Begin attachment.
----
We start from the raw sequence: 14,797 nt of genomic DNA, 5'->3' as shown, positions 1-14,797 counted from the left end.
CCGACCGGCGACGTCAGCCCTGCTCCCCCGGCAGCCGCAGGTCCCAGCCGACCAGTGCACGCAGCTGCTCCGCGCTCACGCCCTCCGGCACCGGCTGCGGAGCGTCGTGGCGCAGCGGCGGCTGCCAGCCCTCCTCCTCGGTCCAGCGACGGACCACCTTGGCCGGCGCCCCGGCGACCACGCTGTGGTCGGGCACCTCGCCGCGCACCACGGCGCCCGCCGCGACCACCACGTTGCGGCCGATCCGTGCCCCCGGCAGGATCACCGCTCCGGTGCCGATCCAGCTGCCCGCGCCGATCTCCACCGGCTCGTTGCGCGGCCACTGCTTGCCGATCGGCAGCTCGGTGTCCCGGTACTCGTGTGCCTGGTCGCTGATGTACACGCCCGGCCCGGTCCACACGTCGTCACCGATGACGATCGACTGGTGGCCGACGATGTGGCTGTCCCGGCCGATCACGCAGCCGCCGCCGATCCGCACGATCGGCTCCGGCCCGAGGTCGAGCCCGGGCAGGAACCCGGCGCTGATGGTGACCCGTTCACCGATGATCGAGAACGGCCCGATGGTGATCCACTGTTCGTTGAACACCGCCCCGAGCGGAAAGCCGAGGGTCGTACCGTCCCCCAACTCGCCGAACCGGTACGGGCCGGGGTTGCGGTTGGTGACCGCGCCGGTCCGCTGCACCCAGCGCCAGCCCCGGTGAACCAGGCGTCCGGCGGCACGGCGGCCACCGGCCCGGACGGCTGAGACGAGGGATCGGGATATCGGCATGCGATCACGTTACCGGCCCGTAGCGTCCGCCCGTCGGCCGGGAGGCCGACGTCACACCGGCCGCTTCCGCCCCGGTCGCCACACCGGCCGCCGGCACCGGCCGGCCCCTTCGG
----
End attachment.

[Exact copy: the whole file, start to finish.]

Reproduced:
We start from the raw sequence: 14,797 nt of genomic DNA, 5'->3' as shown, positions 1-14,797 counted from the left end.
CCGACCGGCGACGTCAGCCCTGCTCCCCCGGCAGCCGCAGGTCCCAGCCGACCAGTGCACGCAGCTGCTCCGCGCTCACGCCCTCCGGCACCGGCTGCGGAGCGTCGTGGCGCAGCGGCGGCTGCCAGCCCTCCTCCTCGGTCCAGCGACGGACCACCTTGGCCGGCGCCCCGGCGACCACGCTGTGGTCGGGCACCTCGCCGCGCACCACGGCGCCCGCCGCGACCACCACGTTGCGGCCGATCCGTGCCCCCGGCAGGATCACCGCTCCGGTGCCGATCCAGCTGCCCGCGCCGATCTCCACCGGCTCGTTGCGCGGCCACTGCTTGCCGATCGGCAGCTCGGTGTCCCGGTACTCGTGTGCCTGGTCGCTGATGTACACGCCCGGCCCGGTCCACACGTCGTCACCGATGACGATCGACTGGTGGCCGACGATGTGGCTGTCCCGGCCGATCACGCAGCCGCCGCCGATCCGCACGATCGGCTCCGGCCCGAGGTCGAGCCCGGGCAGGAACCCGGCGCTGATGGTGACCCGTTCACCGATGATCGAGAACGGCCCGATGGTGATCCACTGTTCGTTGAACACCGCCCCGAGCGGAAAGCCGAGGGTCGTACCGTCCCCCAACTCGCCGAACCGGTACGGGCCGGGGTTGCGGTTGGTGACCGCGCCGGTCCGCTGCACCCAGCGCCAGCCCCGGTGAACCAGGCGTCCGGCGGCACGGCGGCCACCGGCCCGGACGGCTGAGACGAGGGATCGGGATATCGGCATGCGATCACGTTACCGGCCCGTAGCGTCCGCCCGTCGGCCGGGAGGCCGACGTCACACCGGCCGCTTCCGCCCCGGTCGCCACACCGGCCGCCGGCACCGGCCGGCCCCTTCGG